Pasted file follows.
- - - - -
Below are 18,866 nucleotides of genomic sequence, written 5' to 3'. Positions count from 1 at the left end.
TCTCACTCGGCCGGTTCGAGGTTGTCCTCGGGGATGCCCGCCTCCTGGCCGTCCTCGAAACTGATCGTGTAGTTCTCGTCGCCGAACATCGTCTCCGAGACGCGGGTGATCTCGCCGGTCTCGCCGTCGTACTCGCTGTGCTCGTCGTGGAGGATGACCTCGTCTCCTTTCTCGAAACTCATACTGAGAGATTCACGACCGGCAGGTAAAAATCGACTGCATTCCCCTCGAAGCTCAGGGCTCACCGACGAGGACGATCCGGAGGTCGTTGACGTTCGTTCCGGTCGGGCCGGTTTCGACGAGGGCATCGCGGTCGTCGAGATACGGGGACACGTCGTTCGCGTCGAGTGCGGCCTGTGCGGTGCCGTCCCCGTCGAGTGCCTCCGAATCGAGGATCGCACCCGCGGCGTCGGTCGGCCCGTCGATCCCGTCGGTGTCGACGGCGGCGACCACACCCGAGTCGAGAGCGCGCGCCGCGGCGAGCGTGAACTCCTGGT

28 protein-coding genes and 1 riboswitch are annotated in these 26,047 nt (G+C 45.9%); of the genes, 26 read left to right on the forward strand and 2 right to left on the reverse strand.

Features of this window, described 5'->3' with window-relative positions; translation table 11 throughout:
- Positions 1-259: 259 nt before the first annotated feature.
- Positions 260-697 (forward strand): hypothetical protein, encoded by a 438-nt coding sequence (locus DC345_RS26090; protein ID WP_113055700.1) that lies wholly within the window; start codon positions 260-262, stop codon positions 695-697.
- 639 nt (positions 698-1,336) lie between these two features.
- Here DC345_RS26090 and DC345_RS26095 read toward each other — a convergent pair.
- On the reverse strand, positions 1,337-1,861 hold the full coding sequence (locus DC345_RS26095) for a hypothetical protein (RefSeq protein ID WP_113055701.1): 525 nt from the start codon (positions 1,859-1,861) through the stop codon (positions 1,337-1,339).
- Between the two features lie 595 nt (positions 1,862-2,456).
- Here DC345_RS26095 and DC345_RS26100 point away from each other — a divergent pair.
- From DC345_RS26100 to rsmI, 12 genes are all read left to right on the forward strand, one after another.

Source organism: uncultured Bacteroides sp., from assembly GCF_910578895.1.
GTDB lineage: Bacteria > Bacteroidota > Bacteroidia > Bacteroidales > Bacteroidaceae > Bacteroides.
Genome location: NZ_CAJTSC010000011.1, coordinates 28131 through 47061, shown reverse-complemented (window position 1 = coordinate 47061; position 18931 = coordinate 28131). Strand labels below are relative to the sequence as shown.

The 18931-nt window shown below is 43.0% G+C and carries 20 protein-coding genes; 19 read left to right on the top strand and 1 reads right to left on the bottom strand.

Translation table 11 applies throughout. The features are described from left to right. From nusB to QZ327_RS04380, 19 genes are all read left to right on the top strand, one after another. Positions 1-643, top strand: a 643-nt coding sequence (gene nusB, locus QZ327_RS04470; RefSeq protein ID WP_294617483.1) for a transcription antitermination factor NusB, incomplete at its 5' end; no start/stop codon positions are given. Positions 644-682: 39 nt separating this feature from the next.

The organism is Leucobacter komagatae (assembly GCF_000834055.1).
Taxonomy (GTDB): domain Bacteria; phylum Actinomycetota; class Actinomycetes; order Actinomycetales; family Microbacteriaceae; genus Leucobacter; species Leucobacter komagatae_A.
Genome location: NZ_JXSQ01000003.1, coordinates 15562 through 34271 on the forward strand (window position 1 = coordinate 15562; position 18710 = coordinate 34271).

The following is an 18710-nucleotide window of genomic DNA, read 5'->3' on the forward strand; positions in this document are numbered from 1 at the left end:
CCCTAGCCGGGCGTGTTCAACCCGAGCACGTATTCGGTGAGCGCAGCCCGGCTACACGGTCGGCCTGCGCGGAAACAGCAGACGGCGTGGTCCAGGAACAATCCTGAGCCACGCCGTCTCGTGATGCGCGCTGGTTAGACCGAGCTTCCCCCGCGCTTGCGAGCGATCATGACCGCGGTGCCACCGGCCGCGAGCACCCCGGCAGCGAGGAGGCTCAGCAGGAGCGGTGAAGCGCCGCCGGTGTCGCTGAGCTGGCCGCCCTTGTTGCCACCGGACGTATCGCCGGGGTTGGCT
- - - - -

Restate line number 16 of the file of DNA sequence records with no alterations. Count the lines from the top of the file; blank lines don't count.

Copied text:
The 18931-nt window shown below is 43.0% G+C and carries 20 protein-coding genes; 19 read left to right on the top strand and 1 reads right to left on the bottom strand.